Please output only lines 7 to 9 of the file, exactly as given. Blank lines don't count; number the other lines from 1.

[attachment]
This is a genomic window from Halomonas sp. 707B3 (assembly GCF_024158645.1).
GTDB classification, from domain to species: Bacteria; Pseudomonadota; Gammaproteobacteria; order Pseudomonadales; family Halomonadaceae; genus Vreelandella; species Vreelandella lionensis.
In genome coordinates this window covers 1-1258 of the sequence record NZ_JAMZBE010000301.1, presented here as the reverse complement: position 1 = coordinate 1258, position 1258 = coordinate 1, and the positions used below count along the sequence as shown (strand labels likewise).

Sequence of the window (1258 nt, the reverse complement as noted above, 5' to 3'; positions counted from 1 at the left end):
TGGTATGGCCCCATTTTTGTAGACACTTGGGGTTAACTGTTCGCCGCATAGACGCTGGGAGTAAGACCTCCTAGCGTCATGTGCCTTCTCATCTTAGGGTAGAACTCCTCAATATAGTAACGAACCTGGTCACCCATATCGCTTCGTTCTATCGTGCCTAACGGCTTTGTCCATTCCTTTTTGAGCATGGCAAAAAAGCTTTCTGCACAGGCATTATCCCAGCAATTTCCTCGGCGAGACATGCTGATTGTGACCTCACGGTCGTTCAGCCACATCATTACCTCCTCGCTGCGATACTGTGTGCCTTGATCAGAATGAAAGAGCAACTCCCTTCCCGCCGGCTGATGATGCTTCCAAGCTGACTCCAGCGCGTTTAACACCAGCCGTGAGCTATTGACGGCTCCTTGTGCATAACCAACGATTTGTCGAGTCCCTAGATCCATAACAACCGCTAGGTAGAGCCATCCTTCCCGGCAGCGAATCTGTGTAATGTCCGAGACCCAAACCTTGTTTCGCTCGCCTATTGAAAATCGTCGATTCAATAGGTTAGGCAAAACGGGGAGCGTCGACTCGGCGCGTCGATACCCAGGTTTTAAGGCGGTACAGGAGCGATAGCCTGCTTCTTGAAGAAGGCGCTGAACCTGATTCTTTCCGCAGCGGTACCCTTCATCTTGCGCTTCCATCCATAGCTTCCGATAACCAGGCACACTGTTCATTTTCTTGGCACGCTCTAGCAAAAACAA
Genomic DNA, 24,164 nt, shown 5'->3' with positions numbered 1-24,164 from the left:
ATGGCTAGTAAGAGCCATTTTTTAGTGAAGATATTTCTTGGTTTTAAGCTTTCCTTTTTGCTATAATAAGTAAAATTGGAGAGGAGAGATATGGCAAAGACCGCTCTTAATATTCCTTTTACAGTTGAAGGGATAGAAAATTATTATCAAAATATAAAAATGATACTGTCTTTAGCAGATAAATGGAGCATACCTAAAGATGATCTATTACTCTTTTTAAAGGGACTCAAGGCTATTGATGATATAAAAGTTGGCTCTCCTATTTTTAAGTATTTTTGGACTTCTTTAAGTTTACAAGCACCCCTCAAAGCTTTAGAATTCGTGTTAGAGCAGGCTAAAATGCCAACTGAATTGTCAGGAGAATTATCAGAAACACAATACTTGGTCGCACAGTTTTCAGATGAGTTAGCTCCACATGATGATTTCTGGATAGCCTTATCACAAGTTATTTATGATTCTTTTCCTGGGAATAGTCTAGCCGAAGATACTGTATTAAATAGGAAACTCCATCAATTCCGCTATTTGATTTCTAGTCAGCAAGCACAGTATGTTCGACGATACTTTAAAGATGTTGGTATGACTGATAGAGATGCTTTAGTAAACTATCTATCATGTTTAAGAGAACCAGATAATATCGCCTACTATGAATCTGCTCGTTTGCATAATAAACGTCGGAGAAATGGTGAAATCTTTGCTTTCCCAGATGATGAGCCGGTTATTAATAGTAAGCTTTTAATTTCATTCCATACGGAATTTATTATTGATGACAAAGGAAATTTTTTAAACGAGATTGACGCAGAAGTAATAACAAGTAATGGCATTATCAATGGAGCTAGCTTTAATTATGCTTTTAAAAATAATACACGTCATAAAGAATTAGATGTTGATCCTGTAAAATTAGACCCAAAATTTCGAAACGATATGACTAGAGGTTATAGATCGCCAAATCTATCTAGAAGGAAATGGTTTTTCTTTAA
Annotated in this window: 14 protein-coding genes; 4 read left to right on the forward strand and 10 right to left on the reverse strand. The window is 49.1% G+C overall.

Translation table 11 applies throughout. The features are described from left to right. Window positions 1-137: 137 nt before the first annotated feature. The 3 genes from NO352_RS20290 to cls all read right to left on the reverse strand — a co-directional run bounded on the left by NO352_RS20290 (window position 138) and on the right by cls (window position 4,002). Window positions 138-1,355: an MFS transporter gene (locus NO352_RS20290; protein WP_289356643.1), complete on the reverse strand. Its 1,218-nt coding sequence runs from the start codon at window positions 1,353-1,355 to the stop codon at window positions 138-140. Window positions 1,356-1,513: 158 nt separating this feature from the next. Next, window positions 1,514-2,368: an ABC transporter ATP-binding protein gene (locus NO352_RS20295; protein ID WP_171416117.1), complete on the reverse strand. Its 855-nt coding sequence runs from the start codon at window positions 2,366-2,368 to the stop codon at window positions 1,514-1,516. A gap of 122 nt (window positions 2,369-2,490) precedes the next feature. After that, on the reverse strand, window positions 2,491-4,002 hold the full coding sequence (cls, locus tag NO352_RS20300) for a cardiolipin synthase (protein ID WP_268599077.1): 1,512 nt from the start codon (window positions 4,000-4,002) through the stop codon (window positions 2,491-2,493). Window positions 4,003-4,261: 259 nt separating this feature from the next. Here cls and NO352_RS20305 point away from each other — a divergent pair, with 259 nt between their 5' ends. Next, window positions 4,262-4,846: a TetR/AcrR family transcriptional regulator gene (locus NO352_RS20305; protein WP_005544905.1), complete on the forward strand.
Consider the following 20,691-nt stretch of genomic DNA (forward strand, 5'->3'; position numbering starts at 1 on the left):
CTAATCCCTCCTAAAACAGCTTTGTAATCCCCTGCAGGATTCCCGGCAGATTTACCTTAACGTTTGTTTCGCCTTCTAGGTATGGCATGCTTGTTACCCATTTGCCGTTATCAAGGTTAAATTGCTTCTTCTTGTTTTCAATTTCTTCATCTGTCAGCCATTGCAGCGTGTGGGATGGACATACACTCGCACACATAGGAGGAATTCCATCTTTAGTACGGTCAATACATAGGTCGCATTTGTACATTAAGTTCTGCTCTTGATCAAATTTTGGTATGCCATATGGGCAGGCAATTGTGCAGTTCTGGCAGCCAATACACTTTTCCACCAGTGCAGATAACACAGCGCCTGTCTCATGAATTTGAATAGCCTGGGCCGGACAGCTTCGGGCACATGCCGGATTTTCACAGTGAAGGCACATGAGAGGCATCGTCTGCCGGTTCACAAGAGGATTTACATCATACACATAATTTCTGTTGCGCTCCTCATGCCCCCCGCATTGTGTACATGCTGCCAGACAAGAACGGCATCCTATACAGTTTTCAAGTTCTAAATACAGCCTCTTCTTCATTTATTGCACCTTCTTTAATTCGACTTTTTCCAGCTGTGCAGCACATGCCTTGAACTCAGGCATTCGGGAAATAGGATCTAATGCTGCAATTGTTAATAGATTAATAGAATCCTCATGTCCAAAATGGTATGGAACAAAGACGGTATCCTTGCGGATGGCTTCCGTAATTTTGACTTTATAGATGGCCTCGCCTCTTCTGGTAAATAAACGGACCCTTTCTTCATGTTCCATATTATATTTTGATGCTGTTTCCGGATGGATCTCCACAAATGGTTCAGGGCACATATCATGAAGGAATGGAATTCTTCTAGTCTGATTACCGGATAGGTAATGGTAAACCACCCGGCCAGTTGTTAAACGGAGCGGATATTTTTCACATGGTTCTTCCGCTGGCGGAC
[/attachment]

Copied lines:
ATGGCTAGTAAGAGCCATTTTTTAGTGAAGATATTTCTTGGTTTTAAGCTTTCCTTTTTGCTATAATAAGTAAAATTGGAGAGGAGAGATATGGCAAAGACCGCTCTTAATATTCCTTTTACAGTTGAAGGGATAGAAAATTATTATCAAAATATAAAAATGATACTGTCTTTAGCAGATAAATGGAGCATACCTAAAGATGATCTATTACTCTTTTTAAAGGGACTCAAGGCTATTGATGATATAAAAGTTGGCTCTCCTATTTTTAAGTATTTTTGGACTTCTTTAAGTTTACAAGCACCCCTCAAAGCTTTAGAATTCGTGTTAGAGCAGGCTAAAATGCCAACTGAATTGTCAGGAGAATTATCAGAAACACAATACTTGGTCGCACAGTTTTCAGATGAGTTAGCTCCACATGATGATTTCTGGATAGCCTTATCACAAGTTATTTATGATTCTTTTCCTGGGAATAGTCTAGCCGAAGATACTGTATTAAATAGGAAACTCCATCAATTCCGCTATTTGATTTCTAGTCAGCAAGCACAGTATGTTCGACGATACTTTAAAGATGTTGGTATGACTGATAGAGATGCTTTAGTAAACTATCTATCATGTTTAAGAGAACCAGATAATATCGCCTACTATGAATCTGCTCGTTTGCATAATAAACGTCGGAGAAATGGTGAAATCTTTGCTTTCCCAGATGATGAGCCGGTTATTAATAGTAAGCTTTTAATTTCATTCCATACGGAATTTATTATTGATGACAAAGGAAATTTTTTAAACGAGATTGACGCAGAAGTAATAACAAGTAATGGCATTATCAATGGAGCTAGCTTTAATTATGCTTTTAAAAATAATACACGTCATAAAGAATTAGATGTTGATCCTGTAAAATTAGACCCAAAATTTCGAAACGATATGACTAGAGGTTATAGATCGCCAAATCTATCTAGAAGGAAATGGTTTTTCTTTAA
Annotated in this window: 14 protein-coding genes; 4 read left to right on the forward strand and 10 right to left on the reverse strand. The window is 49.1% G+C overall.

Translation table 11 applies throughout. The features are described from left to right. Window positions 1-137: 137 nt before the first annotated feature. The 3 genes from NO352_RS20290 to cls all read right to left on the reverse strand — a co-directional run bounded on the left by NO352_RS20290 (window position 138) and on the right by cls (window position 4,002). Window positions 138-1,355: an MFS transporter gene (locus NO352_RS20290; protein WP_289356643.1), complete on the reverse strand. Its 1,218-nt coding sequence runs from the start codon at window positions 1,353-1,355 to the stop codon at window positions 138-140. Window positions 1,356-1,513: 158 nt separating this feature from the next. Next, window positions 1,514-2,368: an ABC transporter ATP-binding protein gene (locus NO352_RS20295; protein ID WP_171416117.1), complete on the reverse strand. Its 855-nt coding sequence runs from the start codon at window positions 2,366-2,368 to the stop codon at window positions 1,514-1,516. A gap of 122 nt (window positions 2,369-2,490) precedes the next feature. After that, on the reverse strand, window positions 2,491-4,002 hold the full coding sequence (cls, locus tag NO352_RS20300) for a cardiolipin synthase (protein ID WP_268599077.1): 1,512 nt from the start codon (window positions 4,000-4,002) through the stop codon (window positions 2,491-2,493). Window positions 4,003-4,261: 259 nt separating this feature from the next. Here cls and NO352_RS20305 point away from each other — a divergent pair, with 259 nt between their 5' ends. Next, window positions 4,262-4,846: a TetR/AcrR family transcriptional regulator gene (locus NO352_RS20305; protein WP_005544905.1), complete on the forward strand.